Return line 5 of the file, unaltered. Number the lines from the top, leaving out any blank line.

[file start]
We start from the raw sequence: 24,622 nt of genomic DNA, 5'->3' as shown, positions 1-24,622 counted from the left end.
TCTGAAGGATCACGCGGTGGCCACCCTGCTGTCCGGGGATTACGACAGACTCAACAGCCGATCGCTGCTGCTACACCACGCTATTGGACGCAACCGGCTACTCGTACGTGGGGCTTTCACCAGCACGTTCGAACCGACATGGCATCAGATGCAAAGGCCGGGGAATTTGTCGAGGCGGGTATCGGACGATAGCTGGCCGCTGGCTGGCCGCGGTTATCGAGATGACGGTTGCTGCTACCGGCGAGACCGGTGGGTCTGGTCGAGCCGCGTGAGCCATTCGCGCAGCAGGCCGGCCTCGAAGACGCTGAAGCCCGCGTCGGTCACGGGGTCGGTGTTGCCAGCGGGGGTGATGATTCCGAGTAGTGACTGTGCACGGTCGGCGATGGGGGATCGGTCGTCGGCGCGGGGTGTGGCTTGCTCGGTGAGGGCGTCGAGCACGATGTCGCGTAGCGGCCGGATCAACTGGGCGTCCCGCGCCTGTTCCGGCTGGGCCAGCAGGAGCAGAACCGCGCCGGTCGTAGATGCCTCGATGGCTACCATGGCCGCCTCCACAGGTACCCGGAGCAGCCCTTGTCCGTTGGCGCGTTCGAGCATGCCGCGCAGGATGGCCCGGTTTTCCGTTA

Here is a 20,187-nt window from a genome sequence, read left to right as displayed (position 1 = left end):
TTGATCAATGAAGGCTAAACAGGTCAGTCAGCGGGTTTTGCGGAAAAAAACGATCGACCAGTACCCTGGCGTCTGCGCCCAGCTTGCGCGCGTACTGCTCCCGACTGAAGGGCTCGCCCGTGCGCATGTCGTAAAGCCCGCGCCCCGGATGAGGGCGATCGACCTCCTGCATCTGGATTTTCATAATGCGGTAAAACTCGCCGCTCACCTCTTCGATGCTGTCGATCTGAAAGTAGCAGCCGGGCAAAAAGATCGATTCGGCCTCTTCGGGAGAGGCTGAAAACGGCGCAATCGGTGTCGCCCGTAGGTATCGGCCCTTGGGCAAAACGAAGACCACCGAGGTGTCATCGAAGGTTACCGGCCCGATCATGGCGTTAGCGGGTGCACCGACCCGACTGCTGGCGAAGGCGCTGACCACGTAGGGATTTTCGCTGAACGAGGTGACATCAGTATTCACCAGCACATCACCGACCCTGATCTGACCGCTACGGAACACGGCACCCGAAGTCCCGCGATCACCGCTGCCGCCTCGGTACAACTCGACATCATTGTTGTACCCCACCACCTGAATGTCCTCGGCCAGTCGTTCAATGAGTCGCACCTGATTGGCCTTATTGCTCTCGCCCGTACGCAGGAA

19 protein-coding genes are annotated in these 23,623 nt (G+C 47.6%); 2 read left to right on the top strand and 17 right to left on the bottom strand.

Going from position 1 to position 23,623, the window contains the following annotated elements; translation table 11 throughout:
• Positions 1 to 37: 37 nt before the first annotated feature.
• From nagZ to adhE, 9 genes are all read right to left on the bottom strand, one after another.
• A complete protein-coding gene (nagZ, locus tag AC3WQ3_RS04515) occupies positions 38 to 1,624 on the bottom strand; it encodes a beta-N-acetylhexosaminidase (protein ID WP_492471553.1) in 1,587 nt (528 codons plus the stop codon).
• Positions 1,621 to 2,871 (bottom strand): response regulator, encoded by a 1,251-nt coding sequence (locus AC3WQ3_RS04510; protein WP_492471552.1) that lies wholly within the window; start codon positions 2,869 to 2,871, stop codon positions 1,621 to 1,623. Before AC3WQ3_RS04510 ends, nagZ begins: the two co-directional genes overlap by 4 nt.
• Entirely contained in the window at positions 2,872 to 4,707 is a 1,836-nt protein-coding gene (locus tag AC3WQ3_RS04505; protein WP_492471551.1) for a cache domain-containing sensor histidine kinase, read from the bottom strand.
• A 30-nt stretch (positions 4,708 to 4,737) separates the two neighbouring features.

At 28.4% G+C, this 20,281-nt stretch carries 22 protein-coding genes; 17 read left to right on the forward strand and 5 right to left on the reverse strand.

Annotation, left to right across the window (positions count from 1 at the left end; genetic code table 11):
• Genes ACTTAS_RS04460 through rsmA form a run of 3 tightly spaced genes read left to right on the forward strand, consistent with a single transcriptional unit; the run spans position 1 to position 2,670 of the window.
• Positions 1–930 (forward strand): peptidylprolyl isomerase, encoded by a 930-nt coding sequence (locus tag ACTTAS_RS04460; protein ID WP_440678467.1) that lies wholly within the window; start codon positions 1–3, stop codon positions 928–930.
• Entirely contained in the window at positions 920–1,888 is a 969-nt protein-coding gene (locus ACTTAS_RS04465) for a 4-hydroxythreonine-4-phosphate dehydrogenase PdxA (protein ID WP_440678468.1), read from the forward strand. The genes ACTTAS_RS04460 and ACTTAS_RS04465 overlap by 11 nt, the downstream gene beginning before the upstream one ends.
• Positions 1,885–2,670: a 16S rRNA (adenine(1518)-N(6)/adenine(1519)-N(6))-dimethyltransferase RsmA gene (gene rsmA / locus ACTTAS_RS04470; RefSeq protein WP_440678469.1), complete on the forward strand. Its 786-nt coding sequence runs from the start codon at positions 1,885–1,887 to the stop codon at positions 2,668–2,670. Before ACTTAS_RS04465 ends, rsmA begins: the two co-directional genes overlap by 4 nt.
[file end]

19 protein-coding genes are annotated in these 23,623 nt (G+C 47.6%); 2 read left to right on the top strand and 17 right to left on the bottom strand.